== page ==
MICHIGAN — Public schools across the state can now set their own gun policies when it comes to open carry and concealed weapons in school buildings, essentially meaning they can outright ban guns on school property.
The court's ruling was a reversal of a decision to allow guns in schools and school sponsored events. It's a decision that's received a lot of heat from pro-open carry groups and support from some school administrators. Individual school districts not have the ability to ban guns from their grounds whether that's concealed or open carry. It's fueling the debate about whether or not firearms have any place in an educational setting.
In a unanimous decision, the Michigan Court of Appeals decided to reverse their decision allowing guns on school grounds. It is now up to individual school districts to decide whether or not to let guns inside their schools.
"School districts have a right and a responsibility to provide a safe and orderly environment for their students and they do not need to be put through the trials of interrupting education," said Dr. Michael Shibler, superintendent of Rockford Public Schools.
Dr. Shibler says he supports people owning guns, but is a strong voice for keeping them out of Rockford Public Schools whether concealed or not.
"When you go around the school district you will see in front of every building a red and white sign that says 'Weapon-Free Zone'," said Shibler. "I am a strong supporter of people having guns whether for sport or protection or hunting, but not to bring them into schools. Who is going to decide the emotional state of mind of someone bringing an open or concealed carry into the school?"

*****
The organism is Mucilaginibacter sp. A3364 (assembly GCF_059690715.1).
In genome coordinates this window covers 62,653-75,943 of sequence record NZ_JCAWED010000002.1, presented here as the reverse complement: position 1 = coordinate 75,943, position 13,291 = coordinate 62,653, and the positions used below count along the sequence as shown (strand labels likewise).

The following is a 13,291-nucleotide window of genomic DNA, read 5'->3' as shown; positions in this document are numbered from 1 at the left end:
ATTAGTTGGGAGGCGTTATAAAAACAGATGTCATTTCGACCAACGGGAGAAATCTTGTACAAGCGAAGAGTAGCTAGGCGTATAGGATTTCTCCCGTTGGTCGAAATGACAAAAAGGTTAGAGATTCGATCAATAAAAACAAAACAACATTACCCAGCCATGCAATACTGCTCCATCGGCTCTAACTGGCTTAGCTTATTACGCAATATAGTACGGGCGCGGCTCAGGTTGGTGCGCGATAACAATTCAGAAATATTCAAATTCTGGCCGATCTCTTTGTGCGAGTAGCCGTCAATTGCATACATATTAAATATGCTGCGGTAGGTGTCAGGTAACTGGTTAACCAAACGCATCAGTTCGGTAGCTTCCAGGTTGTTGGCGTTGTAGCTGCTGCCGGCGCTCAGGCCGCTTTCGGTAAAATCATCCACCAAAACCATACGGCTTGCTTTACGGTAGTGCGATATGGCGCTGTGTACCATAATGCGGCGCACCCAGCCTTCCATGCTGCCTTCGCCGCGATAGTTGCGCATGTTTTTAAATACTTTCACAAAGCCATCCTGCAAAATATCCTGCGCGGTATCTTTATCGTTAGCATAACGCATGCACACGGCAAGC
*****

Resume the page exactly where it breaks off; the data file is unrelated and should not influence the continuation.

Pro-open carry groups disagree with the ruling, saying it puts schools at more of a risk.
"Signs are not enough," said Tom Lambert, president of Michigan Open Carry. "When you have a soft target you are begging for a problem. Signs out front saying there will be an armed resistance, whether or not anybody is carrying, is a step in the right direction."
Lambert says history sides with him on the issue, stating recent mass shootings have happened in gun free zones.
"Just because you don't see a firearm, do you automatically assume they aren't armed?" said Lambert. "Is that a valid assumption to make? That's a valid assumption to make until it's not and then the consequences are literally deadly. The person that's illegally concealing is the person we are truly interested in stopping."
Shibler says keeping guns out of schools is a step in the right direction.
"There is no fail-safe method available, but what I am trying to do at Rockford Public Schools is make sure we do everything we can to reduce any opportunity that children or staff could be harmed."
While there are many school districts that share a similar mindset to Dr. Shibler and want to keep guns out of schools, Lambert says he's already received calls from school administrators saying they're going to continue to allow CPL holders to carry in schools. Lambert says they're already working on an appeal to bring to the Michigan Supreme Court.